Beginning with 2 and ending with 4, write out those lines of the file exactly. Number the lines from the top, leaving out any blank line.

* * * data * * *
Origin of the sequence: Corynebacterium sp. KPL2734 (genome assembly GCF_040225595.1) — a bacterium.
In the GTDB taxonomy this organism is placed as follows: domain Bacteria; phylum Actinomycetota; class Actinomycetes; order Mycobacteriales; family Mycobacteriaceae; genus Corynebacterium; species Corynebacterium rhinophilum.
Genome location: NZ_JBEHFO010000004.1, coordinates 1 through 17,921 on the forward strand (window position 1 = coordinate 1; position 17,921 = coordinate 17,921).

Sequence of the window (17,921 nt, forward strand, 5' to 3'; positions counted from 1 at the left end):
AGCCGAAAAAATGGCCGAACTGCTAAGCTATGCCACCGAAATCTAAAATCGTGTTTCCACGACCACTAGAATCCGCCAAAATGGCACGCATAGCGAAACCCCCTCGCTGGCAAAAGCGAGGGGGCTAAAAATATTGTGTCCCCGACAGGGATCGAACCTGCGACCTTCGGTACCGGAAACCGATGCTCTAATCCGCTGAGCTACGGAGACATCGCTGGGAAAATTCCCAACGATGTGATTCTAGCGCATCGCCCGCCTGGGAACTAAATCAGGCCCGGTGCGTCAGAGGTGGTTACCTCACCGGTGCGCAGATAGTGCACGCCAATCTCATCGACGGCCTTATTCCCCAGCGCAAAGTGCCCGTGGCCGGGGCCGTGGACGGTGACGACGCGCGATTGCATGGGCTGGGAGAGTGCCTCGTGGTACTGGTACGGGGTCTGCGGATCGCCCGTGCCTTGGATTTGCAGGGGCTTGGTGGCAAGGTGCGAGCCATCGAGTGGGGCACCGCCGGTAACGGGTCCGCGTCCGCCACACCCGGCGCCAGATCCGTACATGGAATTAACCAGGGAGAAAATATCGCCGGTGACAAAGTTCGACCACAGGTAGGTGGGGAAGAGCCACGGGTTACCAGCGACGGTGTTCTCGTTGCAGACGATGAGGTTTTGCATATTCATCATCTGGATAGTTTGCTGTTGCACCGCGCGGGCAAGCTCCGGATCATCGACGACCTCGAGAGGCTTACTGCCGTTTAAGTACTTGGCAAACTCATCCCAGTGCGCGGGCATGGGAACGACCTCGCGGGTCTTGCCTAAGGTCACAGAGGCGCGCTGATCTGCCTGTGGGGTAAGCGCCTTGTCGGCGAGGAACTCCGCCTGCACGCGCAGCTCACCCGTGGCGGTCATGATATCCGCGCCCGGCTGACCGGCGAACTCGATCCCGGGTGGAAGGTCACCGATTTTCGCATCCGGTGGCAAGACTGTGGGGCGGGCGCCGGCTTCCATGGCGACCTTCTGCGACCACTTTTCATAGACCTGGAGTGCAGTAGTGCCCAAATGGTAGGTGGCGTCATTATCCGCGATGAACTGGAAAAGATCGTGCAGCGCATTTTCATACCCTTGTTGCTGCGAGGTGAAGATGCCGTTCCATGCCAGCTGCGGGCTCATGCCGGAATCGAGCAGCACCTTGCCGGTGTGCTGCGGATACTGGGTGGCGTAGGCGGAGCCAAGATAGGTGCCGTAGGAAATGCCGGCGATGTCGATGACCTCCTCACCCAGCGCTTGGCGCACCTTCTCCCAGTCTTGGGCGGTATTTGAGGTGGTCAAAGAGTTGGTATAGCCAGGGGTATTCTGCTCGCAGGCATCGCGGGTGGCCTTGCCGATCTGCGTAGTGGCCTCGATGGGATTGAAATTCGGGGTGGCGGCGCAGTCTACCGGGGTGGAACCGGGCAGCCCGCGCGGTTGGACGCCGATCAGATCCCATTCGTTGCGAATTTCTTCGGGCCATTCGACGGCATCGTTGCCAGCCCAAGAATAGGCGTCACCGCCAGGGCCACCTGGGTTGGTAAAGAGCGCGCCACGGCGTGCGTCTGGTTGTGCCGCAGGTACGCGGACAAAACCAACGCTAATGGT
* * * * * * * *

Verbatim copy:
In the GTDB taxonomy this organism is placed as follows: domain Bacteria; phylum Actinomycetota; class Actinomycetes; order Mycobacteriales; family Mycobacteriaceae; genus Corynebacterium; species Corynebacterium rhinophilum.
Genome location: NZ_JBEHFO010000004.1, coordinates 1 through 17,921 on the forward strand (window position 1 = coordinate 1; position 17,921 = coordinate 17,921).

Sequence of the window (17,921 nt, forward strand, 5' to 3'; positions counted from 1 at the left end):